Feast of Steven: no holding the man for all summer

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The announcement had just been made. Four minutes of added time. The ball dropped to Steven Gerrard. He was more than 30 yards out. The Liverpool captain swung his boot. His shot arrowed past Shaka Hislop and into the net to take the most pulsating of FA Cup finals into extra time.

On the touchline the West Ham manager, Alan Pardew, turned his back, a smile on his face, shaking his head. It was an expression that said "what can you do?" What, indeed, could West Ham do? Later he revealed what he had been thinking at that moment. "It almost felt like we'd lost," Pardew said.

Less than 40 minutes later, after extra time and penalties, West Ham had indeed been beaten. The Cup was in Gerrard's hands. When he contrived that remarkable comeback in Istanbul last year he took the European Cup to bed with him. Last night another trophy probably nestled on his pillow.

He had every right to cherish it. Without him Liverpool would have lost. He wrestled victory through sheer desire, strength of personality and skill. Not even cramp, gripping his legs late on, could stop him. He was actually limping as he scored his second goal. The manager, Rafael Benitez, dropped the trophy lid after the presentation and it was Gerrard who collected it. After all he had spent all afternoon picking up the pieces against a vibrant West Ham side led by a wonderful display from their captain, Nigel Reo-Coker.

Pardew had talked about Gerrard's threat. Take the midfielder out of Liverpool and put him in his team, he said, and West Ham would be favourites. Gerrard made that big a difference. There was no joy for Pardew in knowing that his analysis had been all too accurate. But even he could not predict quite what a remarkable performance Gerrard would produce.

It was the most emphatic of confirmations that here is a genuine big-game player. A man for the occasion. Astonishingly, Gerrard has scored five goals in his last five finals. His sense of drama is amazing. For Sven Goran Eriksson, watching in the stands, it was proof that Gerrard can fill the void left by Wayne Rooney. How England need him. How, yesterday, Liverpool needed him.

They were two goals down when he seized control. First he took a quick free-kick which Peter Crouch sidefooted in. Offside. No matter. He then flighted a wonderful ball into the path of Djibril Cissé and the striker volleyed it beyond Hislop. Suddenly, Liverpool were rampant. And Gerrard was everywhere. He was playing on the right - but that was only a starting point. He was everywhere, bursting to meet the strikers. He wanted to win the game. If he had to do it on his own then so be it.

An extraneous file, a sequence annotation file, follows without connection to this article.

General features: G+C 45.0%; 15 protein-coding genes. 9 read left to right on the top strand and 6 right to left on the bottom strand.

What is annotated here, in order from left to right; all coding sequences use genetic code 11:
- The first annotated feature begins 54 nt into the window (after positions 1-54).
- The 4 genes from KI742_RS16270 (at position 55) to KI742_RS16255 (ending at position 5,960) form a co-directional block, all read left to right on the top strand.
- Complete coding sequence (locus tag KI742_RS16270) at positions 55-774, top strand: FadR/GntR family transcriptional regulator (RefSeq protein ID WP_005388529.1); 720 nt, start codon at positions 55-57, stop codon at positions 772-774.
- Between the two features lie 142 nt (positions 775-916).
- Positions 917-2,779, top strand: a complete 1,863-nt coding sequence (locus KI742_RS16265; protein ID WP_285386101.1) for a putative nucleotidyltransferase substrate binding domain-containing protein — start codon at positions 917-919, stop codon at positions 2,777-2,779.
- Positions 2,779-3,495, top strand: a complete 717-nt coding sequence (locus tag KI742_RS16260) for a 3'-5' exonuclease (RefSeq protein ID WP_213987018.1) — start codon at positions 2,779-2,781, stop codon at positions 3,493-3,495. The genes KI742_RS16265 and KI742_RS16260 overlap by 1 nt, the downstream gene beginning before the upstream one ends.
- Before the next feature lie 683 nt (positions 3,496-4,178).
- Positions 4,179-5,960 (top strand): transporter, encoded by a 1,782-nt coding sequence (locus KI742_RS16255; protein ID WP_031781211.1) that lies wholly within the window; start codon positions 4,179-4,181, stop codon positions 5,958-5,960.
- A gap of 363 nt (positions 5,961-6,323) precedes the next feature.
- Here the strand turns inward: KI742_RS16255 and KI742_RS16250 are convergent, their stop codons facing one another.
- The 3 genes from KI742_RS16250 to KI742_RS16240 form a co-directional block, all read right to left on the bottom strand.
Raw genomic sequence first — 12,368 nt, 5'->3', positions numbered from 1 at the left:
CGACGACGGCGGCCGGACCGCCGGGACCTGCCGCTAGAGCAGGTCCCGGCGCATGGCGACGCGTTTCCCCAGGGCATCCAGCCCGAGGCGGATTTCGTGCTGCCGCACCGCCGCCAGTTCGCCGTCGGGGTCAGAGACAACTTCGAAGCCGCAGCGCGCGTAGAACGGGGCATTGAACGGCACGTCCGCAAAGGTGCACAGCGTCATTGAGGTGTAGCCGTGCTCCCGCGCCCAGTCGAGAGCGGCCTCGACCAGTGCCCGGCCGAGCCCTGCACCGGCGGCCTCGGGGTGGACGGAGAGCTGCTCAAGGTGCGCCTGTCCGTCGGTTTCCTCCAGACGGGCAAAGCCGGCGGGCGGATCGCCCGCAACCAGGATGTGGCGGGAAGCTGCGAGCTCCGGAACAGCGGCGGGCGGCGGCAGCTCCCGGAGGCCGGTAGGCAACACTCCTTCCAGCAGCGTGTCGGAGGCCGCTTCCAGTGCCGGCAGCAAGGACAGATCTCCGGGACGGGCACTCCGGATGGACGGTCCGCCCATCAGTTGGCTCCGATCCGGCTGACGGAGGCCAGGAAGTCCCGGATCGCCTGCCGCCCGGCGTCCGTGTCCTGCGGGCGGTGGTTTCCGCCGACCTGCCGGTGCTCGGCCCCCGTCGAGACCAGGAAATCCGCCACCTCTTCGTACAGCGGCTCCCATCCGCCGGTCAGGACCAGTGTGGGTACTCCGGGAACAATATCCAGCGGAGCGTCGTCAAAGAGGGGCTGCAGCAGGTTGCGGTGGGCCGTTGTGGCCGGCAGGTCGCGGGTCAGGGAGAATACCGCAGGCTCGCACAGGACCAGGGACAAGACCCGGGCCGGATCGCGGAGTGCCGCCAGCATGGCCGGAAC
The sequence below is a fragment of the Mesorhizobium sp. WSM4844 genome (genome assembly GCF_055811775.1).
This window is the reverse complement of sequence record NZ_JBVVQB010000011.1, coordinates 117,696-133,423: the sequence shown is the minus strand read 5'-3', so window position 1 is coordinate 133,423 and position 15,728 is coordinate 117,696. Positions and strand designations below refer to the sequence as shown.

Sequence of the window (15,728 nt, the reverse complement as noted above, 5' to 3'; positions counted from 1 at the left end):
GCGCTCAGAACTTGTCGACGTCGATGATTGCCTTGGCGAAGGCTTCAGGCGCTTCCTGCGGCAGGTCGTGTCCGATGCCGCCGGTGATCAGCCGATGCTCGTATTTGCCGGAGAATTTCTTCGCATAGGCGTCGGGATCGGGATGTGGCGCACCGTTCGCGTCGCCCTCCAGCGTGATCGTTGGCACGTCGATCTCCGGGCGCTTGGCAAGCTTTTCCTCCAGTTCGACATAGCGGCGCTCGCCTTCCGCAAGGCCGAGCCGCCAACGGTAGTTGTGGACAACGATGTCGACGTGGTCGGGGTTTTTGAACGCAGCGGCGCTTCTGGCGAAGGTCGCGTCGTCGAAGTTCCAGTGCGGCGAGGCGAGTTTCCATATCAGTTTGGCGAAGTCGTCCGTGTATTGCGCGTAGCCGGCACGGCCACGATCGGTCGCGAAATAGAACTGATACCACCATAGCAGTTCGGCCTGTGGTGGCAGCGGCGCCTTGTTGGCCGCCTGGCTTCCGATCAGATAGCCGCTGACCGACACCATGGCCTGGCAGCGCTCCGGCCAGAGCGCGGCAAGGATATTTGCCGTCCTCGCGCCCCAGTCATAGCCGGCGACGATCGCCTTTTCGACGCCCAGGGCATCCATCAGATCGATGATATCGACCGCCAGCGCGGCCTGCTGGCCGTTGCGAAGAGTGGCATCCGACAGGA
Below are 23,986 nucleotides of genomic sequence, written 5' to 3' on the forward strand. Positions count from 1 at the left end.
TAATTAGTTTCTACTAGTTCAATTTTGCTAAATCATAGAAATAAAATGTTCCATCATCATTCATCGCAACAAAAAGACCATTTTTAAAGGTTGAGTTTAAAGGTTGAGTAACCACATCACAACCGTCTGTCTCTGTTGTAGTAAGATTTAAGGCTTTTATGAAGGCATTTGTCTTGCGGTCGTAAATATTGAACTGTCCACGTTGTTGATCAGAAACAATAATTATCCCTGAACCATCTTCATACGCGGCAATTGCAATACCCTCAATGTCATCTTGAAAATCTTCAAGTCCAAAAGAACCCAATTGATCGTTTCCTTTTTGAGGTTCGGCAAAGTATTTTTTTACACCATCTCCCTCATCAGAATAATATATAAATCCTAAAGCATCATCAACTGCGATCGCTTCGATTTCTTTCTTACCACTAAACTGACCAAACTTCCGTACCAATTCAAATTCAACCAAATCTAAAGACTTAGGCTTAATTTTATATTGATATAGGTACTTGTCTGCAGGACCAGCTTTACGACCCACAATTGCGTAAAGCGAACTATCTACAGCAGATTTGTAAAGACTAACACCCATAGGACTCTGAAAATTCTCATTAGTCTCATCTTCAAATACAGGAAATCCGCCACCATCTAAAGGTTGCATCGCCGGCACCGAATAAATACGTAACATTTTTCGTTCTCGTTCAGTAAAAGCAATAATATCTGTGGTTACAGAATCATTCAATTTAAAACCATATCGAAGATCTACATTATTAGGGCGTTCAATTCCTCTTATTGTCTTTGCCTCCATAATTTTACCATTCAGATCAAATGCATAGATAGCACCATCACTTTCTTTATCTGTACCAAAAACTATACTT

As half-time approached, the ball was breaking towards Gerrard on the area's edge. He shaped to shoot. West Ham needed something and they got it from Reo-Coker. He beat Gerrard to the ball, coolly ran with it out of defence and gave a simple pass. West Ham, exuberant yet inexperienced, had to reach the interval retaining their lead if they were not going to be swamped and Reo-Coker, just 22 today, gave them that belief. His remarkable performances earned him a place on Eriksson's stand-by list for Germany and praise from Gerrard who called his season's contribution "outstanding". But it was from his tackle on John Arne Riise, deemed a foul, that Liverpool drew level. Reo-Coker was incensed. He smelt the danger. From the free-kick the ball was knocked down to Gerrard who volleyed high into the goal.

Even then West Ham regained the lead and Reo-Coker steadied the ship once more, winning possession, ferrying the ball forward, calming nerves, directing play. Until Gerrard intervened with that 90th-minute goal.

Still Gerrard powered on. He - like Reo-Coker - was running on empty but he was able to dispatch his penalty which, crucially, meant West Ham could not afford to miss again. But they did. The Cup was Gerrard's and despite the heroic efforts of Pardew, of Reo-Coker, of West Ham, no one could deny Liverpool's heartbeat.